INDEPENDENT MEDIA by Steve Anderson with Alicia Girard
I was recently invited to speak at an event put on by Gen-Why (www.genwhymediaproject.com) called the “Why We Do It Party.” What made the event interesting, besides the eclectic mix of speakers, creative performers and participants, was that the speakers were asked to talk about why they do what they do. Instead of speakers giving the usual talk about what they or their organizations do or about their accomplishments, we were asked to speak about what motivates us to do what we do. It was nice to be forced to step back from the day-to-day excitement at OpenMedia.ca and actually remember what got me started in the first place and also for me to take some time to contemplate what keeps me engaged and motivated now.
Considering my work, the question really boiled down to why I care about the open Internet. I find the question interesting because I’m sure it’s different for each one of us. For some, it might be about consuming content of your choice; for others, it might be the ability to share your art, to reach your family via skype, to debate on forums, to facilitate meet-ups around an area of interest and innumerable other activities.
So while I came up with my answer for the Gen Why event, it made me curious as to what others would say if the question were put to them. So I put a call out on my blog and the OpenMedia.ca Facebook page to see what people would tell me.
The answers I got were as diverse as Canadians are themselves. Some common themes were benefits to humanity, education, free speech, dissatisfaction with traditional media, and my personal favorite: the Internet is basically everything.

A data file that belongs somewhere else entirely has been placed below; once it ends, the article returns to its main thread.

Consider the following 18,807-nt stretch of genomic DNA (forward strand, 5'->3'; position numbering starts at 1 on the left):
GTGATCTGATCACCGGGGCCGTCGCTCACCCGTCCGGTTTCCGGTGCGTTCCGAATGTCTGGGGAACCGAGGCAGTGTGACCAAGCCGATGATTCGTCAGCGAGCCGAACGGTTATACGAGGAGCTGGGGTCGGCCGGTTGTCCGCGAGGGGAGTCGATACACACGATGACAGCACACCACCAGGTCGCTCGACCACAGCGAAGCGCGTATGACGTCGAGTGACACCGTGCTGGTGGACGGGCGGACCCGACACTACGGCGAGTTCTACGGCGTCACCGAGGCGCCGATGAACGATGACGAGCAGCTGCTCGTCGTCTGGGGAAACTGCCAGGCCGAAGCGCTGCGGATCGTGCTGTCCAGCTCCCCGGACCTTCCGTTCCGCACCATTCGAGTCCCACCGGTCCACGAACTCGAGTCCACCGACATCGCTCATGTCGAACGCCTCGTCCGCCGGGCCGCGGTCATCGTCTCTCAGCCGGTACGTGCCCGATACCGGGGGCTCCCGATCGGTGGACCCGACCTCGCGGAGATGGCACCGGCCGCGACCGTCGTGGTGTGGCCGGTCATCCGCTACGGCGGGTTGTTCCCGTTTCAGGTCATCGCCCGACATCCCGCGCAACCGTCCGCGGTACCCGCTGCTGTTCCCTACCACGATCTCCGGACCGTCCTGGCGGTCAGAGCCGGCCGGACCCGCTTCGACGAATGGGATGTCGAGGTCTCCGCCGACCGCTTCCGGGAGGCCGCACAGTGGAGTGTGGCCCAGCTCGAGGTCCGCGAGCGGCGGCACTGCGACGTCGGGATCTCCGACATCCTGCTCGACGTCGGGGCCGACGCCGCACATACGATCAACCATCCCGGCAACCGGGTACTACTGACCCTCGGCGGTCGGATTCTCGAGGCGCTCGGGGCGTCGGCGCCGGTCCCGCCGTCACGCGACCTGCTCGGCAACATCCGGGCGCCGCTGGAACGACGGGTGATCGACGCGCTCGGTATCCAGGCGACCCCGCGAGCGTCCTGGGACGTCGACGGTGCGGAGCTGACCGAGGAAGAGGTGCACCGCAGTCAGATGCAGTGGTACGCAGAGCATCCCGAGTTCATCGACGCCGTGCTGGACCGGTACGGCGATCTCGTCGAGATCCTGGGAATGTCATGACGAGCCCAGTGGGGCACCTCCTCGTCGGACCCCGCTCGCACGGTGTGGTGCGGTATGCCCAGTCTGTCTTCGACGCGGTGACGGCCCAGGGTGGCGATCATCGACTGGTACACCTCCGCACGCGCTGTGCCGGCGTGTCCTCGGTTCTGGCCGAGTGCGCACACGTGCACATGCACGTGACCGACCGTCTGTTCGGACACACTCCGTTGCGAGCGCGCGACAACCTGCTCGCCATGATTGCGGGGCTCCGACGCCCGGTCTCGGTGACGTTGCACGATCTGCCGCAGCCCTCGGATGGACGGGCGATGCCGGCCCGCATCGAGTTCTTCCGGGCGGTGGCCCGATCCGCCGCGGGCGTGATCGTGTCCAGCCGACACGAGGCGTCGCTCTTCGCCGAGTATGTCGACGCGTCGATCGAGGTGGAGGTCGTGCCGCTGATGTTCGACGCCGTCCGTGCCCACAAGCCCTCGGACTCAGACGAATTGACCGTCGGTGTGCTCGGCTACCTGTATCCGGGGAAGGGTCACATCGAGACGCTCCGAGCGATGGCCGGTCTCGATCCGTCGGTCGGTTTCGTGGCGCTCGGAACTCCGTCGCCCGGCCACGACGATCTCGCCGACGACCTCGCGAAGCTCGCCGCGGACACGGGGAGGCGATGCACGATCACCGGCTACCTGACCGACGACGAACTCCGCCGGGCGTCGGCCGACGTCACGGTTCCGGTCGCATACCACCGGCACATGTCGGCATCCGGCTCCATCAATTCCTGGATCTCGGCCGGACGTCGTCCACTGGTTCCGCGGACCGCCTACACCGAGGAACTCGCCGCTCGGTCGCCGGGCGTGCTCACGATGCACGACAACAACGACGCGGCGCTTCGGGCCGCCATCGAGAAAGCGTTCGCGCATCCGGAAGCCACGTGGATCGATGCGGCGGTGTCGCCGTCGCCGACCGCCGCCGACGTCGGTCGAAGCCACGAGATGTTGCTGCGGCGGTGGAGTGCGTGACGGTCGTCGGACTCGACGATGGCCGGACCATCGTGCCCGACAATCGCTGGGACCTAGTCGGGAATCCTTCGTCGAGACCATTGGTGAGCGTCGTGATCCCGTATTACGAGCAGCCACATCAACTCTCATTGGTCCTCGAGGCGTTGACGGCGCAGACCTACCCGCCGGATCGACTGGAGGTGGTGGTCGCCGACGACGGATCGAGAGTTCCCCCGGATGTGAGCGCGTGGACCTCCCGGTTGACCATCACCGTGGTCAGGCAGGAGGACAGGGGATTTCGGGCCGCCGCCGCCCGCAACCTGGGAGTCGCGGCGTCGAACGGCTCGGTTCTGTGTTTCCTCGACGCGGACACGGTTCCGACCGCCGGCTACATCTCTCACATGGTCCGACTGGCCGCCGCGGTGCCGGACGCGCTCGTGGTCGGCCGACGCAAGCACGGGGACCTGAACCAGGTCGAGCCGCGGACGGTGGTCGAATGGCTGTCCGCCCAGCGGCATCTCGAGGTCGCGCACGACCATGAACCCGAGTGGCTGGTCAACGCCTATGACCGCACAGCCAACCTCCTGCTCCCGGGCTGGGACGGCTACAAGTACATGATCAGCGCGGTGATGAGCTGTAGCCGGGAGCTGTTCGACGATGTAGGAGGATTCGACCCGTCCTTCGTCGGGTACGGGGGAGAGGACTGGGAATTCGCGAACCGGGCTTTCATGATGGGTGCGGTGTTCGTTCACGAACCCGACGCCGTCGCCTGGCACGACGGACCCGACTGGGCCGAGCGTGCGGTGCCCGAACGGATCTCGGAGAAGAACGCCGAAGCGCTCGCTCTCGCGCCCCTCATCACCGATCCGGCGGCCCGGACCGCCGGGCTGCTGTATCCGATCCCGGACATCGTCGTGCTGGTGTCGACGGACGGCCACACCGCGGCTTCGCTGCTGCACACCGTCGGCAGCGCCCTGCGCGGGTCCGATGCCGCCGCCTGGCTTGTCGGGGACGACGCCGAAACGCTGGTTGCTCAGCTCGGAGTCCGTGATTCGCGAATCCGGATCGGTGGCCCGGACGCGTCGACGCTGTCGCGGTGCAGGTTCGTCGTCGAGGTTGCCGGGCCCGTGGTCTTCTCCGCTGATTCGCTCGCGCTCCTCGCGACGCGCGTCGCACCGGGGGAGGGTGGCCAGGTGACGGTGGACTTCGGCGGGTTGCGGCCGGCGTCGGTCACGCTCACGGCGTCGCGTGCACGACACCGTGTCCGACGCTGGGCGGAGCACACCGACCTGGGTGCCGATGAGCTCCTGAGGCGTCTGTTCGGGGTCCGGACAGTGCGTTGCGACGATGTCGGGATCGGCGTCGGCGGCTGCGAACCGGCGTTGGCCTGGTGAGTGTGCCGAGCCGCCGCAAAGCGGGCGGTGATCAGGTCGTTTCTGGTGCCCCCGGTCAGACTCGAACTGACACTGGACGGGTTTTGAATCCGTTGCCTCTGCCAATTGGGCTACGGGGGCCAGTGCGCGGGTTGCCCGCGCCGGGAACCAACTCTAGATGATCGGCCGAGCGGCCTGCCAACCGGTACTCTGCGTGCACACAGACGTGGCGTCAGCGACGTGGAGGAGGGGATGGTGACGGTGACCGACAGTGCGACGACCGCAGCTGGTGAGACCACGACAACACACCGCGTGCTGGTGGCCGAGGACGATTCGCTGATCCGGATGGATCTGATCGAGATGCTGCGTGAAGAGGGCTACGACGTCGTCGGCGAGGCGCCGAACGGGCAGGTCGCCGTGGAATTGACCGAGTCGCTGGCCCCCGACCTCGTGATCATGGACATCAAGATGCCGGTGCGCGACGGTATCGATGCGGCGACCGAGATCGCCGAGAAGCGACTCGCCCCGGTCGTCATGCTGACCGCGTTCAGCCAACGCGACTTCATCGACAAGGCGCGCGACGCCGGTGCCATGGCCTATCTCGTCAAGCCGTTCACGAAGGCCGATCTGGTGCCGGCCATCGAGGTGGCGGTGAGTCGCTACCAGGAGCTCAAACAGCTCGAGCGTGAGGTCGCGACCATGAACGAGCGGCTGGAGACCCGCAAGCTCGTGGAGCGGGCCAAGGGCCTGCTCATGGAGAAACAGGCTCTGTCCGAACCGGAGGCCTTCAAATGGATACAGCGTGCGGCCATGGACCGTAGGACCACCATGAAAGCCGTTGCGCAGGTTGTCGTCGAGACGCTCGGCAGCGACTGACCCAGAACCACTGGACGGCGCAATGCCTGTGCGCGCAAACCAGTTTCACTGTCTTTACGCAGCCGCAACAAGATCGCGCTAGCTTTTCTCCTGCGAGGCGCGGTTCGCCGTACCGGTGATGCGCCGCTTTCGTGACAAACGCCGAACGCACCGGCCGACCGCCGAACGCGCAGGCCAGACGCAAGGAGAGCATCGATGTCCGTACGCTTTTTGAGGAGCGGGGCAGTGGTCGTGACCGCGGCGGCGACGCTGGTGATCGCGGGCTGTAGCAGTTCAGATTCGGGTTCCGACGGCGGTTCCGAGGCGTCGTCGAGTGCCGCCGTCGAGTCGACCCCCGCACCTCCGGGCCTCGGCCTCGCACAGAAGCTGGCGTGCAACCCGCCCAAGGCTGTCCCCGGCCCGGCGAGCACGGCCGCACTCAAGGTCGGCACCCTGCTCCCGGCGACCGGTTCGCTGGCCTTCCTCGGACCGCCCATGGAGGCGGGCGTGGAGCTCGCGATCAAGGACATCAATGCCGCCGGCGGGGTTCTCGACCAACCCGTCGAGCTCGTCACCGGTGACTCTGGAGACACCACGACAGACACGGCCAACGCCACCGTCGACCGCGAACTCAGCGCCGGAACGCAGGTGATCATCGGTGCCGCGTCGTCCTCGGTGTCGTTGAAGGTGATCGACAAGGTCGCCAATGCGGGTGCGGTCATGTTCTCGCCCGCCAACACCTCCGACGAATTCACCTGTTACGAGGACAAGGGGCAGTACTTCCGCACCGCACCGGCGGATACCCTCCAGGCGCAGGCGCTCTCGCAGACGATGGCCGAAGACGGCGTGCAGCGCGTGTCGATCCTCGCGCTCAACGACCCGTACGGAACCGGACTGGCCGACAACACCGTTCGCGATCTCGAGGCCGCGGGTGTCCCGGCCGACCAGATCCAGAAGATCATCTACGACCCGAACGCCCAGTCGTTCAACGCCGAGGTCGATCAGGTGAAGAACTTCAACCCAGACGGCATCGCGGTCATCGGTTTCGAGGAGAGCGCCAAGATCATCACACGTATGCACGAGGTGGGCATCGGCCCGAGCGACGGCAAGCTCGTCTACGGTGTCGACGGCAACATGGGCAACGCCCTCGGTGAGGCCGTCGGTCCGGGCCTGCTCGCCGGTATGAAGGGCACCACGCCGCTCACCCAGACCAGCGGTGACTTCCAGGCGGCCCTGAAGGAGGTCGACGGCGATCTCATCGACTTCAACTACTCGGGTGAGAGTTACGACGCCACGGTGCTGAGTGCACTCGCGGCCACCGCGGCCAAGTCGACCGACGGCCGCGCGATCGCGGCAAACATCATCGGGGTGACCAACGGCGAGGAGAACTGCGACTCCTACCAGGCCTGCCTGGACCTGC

Some had touching, personal stories to share. One person wrote, “I am on a disability for brain trauma. I have had the opportunity through the use of online learning and special programs to attain a B-average in university [studying] academic writing, psychology, anthropology and several courses in behavioural analysis and autism support. My goal is to become a support person for others who may also have challenges. It would mean the loss of my ability to forward my education and be of service to others if I were charged for Internet usage as well as access.”
Others expressed wonderment: “I am a normal adult who grew up in the days before there was any such thing as an Internet. I never would have believed that all this is possible and it has changed the world in both good ways and bad. However, I believe that the Internet has changed the world in at least one very good way – and that is in our ability to share with each other.”
For me, the efforts to close the open Internet (by metering or throttling) are a war on sharing, a war on creativity and ultimately a war on human potential. Perhaps I’m a bit too much of a romantic for my own good, but I think the Internet can bring out the best of the human spirit; I think it has the capacity to reflect back at us and encourage us to reach the potential for a more just and democratic society. The Internet won’t itself solve the world’s problems, but it does help break down barriers between us; it does make it easier to collaborate and self organize. For me, saving the Internet is important because the Internet holds the possibility for a better world.
Steve Anderson is the national coordinator for the Campaign for Democratic Media. He has written for The Tyee, Toronto Star, Epoch Times andAdbusters.